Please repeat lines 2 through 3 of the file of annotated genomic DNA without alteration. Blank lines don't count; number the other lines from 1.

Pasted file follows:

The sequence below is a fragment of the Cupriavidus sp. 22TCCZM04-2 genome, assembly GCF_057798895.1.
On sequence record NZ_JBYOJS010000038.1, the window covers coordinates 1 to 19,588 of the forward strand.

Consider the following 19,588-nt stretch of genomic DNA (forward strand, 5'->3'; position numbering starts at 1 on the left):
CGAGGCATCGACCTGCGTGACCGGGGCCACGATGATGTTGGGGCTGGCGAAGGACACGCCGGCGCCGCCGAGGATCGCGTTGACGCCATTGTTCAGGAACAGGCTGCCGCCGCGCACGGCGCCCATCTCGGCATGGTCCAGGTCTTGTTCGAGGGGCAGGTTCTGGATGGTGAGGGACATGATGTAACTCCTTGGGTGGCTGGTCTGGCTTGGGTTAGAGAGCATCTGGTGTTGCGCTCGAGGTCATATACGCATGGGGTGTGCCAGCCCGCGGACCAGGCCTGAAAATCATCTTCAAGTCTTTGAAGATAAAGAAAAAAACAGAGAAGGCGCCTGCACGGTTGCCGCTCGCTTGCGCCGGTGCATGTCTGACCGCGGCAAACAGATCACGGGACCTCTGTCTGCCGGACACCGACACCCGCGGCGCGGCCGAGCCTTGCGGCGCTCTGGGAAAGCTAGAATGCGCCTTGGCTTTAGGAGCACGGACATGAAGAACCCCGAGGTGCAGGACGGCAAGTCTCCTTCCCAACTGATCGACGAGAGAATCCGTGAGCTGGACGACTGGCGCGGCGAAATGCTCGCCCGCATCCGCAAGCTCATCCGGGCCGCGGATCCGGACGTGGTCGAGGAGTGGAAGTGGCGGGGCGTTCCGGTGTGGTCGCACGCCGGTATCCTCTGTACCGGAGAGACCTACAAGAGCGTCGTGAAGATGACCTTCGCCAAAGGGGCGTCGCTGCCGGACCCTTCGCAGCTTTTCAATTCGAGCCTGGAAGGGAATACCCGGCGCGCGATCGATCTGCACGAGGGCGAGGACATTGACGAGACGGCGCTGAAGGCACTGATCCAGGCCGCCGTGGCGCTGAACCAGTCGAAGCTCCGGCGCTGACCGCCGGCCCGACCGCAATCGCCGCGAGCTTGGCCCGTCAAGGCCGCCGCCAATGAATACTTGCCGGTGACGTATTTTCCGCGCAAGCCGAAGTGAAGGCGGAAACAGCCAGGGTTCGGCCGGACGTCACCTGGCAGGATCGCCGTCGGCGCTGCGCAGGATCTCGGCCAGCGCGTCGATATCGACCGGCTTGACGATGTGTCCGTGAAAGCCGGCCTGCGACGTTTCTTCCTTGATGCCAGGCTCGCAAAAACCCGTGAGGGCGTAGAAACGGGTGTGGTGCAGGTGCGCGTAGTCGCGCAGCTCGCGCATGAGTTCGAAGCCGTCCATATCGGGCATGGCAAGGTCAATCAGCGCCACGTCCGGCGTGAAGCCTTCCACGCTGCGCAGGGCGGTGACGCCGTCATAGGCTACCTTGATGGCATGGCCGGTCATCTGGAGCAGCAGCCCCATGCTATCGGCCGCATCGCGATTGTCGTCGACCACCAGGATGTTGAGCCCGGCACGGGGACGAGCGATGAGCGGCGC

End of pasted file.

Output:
On sequence record NZ_JBYOJS010000038.1, the window covers coordinates 1 to 19,588 of the forward strand.

Consider the following 19,588-nt stretch of genomic DNA (forward strand, 5'->3'; position numbering starts at 1 on the left):